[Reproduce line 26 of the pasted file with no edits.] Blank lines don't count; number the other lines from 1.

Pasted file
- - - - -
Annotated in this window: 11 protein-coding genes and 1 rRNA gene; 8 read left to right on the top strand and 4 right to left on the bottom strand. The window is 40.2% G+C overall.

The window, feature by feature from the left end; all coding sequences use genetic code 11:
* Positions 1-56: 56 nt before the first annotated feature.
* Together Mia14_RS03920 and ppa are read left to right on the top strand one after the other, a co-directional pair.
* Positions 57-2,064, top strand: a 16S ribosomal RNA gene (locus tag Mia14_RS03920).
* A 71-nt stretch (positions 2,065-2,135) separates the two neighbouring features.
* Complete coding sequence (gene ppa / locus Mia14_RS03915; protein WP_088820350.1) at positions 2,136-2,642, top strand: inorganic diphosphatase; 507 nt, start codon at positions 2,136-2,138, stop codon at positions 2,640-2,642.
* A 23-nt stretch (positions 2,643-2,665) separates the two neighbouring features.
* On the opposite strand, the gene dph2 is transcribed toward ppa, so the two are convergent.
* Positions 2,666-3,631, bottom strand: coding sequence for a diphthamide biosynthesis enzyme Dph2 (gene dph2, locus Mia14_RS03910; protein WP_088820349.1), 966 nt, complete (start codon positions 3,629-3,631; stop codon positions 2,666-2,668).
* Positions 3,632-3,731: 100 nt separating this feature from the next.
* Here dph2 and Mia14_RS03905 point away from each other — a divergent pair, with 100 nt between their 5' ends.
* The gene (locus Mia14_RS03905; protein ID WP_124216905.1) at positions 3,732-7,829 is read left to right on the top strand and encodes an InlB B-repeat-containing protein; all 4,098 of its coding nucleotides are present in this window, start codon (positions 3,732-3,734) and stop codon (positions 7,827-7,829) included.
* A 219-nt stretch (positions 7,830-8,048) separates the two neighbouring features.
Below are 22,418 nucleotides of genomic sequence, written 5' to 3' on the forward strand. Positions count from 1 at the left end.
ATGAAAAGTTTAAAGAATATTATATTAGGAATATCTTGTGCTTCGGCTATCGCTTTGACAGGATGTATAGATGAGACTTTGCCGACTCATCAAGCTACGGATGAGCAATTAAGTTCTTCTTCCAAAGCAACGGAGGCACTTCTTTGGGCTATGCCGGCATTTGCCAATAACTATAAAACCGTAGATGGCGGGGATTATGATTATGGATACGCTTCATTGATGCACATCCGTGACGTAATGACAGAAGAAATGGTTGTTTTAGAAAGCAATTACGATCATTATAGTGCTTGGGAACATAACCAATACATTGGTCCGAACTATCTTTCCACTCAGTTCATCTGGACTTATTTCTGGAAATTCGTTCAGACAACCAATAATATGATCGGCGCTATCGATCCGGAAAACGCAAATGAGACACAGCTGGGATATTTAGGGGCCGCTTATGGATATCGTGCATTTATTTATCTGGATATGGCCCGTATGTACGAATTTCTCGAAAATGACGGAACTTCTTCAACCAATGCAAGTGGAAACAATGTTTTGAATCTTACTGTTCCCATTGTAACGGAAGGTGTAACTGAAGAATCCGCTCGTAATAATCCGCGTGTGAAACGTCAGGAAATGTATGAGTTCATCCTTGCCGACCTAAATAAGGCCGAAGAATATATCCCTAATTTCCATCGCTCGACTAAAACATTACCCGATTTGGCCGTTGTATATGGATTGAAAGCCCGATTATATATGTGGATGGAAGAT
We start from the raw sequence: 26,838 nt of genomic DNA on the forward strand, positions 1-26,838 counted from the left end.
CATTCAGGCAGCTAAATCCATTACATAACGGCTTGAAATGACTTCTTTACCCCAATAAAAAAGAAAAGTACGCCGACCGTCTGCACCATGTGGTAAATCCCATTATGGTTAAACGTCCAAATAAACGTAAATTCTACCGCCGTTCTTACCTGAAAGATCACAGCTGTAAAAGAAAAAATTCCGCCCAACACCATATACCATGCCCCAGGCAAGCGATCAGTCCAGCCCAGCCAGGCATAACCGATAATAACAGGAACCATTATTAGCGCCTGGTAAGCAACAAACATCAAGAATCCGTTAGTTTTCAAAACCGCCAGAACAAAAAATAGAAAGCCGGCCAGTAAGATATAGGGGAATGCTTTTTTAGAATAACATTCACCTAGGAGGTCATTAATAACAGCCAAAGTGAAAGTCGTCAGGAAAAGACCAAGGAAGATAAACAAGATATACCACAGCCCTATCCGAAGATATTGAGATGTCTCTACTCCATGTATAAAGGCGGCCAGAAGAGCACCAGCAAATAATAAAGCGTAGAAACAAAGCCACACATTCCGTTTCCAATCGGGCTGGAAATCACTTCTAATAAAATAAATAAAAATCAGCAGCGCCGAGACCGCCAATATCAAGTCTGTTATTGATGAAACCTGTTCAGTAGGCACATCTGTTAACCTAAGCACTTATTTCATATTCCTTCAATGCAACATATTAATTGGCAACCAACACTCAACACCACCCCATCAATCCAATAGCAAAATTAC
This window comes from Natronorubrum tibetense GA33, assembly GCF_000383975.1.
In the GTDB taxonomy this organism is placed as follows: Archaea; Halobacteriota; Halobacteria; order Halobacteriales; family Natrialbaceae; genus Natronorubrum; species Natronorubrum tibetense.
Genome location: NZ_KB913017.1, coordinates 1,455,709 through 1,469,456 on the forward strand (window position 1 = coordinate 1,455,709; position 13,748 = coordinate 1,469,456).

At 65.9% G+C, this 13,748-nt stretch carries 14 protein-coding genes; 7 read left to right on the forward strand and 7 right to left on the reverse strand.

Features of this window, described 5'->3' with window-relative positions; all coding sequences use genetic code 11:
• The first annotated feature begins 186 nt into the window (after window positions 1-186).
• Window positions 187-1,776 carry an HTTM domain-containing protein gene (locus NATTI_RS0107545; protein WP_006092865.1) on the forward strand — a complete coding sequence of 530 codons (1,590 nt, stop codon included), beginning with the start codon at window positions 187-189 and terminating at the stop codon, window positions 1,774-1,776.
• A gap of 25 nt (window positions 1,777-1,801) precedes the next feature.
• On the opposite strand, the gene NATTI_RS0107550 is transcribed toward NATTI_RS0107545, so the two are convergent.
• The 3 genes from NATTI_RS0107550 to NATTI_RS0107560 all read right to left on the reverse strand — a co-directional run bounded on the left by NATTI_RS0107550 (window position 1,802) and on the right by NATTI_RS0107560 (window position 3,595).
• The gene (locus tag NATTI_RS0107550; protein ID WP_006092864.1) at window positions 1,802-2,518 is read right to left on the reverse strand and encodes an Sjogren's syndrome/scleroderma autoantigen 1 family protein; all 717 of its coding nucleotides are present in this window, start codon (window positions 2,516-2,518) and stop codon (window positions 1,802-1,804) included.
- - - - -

• A gap of 25 nt (window positions 1,777-1,801) precedes the next feature.